Today North Korea tested its seventh missile in two days provoking international ire and possibly auguring a unified response from the other five nations (U.S., Russia, China, Japan, and South Korea) in the six nation talks. Contrary to the accounts by the U.S., Japan, Korea, and Russia's Pravda, General Yuri Baluyevsky, Russian army chief of staff, stated that as many as 10 missiles (not including today's missile launch) were fired. Only one long-range missile, the Taepodong-2, was fired which failed soon after takeoff according to U.S. officials: according to Pravda, specialists believed that all six missiles fired yesterday encountered technical malfunction 40 seconds after their launch, traveled ten minutes after their launch, and covered 500 kilometers before falling into the northwestern part of the Sea of Japan. (The American western coast falls within the range of a successful Taepodong 2 launch: Alaskan anti-ICBM defenses was put on alert to deal with any threat to the U.S. mainland.) An emergency meeting of the U.N. Security Council has been called to deal with concerns chiefly expressed by Japanese and U.S. officials. Tony Snow, press secretary for the White House, indicated in this morning's press briefing that there is a danger of futher missile firings by North Korea of a shorter or medium-range type.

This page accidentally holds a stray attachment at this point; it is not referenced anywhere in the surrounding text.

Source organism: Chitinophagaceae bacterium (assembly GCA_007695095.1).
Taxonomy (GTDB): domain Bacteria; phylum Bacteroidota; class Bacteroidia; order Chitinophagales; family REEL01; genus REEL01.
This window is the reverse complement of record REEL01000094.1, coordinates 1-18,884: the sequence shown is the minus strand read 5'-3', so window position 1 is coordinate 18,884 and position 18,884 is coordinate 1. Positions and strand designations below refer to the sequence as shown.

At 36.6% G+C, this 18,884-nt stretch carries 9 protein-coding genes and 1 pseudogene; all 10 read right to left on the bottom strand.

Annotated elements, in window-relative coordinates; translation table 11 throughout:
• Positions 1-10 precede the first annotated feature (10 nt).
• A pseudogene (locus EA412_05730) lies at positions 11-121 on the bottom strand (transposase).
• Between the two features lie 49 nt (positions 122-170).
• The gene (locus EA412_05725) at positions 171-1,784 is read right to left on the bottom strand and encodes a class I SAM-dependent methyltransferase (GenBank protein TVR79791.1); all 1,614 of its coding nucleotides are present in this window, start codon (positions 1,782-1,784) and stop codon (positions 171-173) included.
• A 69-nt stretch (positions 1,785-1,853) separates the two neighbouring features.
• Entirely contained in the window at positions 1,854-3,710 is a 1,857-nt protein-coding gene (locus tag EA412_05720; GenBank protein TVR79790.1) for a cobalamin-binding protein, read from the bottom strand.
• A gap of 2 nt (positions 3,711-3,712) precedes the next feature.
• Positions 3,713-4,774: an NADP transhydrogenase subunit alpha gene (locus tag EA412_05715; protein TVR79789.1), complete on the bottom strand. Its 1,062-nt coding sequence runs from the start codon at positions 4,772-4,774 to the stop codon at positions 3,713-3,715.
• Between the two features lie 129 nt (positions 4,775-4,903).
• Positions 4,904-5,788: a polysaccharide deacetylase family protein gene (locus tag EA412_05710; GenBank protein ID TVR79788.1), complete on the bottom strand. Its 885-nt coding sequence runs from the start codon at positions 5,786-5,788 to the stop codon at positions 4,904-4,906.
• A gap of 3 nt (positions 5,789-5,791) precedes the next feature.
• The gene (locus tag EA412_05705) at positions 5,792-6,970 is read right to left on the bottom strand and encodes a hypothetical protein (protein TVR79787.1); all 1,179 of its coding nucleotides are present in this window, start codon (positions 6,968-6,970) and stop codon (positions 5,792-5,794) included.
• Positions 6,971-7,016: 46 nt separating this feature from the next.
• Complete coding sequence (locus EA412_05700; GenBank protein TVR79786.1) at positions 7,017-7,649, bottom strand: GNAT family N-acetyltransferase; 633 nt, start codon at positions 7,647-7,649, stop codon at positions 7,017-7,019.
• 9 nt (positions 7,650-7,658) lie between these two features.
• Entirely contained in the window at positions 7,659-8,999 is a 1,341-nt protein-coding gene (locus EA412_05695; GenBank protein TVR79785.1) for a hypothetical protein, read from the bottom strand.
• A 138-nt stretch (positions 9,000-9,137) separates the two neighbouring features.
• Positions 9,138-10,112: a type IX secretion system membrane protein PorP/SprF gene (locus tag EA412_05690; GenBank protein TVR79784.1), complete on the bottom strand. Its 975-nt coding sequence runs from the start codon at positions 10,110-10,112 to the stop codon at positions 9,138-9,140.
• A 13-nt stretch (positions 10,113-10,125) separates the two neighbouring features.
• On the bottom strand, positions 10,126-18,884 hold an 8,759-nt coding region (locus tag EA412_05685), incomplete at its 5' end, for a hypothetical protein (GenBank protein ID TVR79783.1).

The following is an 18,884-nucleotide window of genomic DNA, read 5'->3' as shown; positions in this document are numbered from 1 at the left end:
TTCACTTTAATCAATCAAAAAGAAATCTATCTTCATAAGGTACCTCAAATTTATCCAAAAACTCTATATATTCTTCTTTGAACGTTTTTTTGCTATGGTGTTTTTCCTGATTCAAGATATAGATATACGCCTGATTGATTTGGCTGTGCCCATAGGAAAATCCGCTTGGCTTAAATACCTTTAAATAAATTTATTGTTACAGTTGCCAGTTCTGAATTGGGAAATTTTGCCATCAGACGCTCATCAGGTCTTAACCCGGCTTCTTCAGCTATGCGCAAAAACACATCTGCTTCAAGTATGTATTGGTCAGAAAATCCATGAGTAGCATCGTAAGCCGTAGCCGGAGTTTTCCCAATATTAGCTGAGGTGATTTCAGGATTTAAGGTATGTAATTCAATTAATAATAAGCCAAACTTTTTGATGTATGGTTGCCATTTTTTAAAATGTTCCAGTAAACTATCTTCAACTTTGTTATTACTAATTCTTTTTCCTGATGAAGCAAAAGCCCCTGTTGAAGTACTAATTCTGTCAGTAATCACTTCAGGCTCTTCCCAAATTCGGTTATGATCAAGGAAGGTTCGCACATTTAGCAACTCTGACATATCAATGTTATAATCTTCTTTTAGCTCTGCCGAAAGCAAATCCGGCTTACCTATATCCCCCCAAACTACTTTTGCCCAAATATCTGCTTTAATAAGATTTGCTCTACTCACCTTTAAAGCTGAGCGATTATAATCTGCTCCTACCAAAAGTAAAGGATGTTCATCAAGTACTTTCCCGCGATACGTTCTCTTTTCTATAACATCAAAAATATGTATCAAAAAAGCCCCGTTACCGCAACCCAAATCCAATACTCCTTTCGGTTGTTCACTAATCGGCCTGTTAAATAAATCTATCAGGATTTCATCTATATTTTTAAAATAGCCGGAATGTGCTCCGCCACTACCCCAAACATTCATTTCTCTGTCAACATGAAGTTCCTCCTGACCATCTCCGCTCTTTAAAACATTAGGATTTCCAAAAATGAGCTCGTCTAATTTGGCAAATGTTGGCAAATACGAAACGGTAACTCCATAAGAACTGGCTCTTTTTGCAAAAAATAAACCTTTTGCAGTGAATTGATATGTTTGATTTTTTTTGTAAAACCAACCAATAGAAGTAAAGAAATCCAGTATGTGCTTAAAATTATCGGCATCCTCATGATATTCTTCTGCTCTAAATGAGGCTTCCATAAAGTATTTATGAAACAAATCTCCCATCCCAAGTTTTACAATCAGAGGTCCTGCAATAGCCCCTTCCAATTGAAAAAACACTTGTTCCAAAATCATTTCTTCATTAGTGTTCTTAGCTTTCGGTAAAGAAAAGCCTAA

Cf. http://apnews.myway.com/article/20060705/D8ILQ4E00.html and http://english.pravda.ru/world/asia/05-07-2006/82949-Taepodong-0.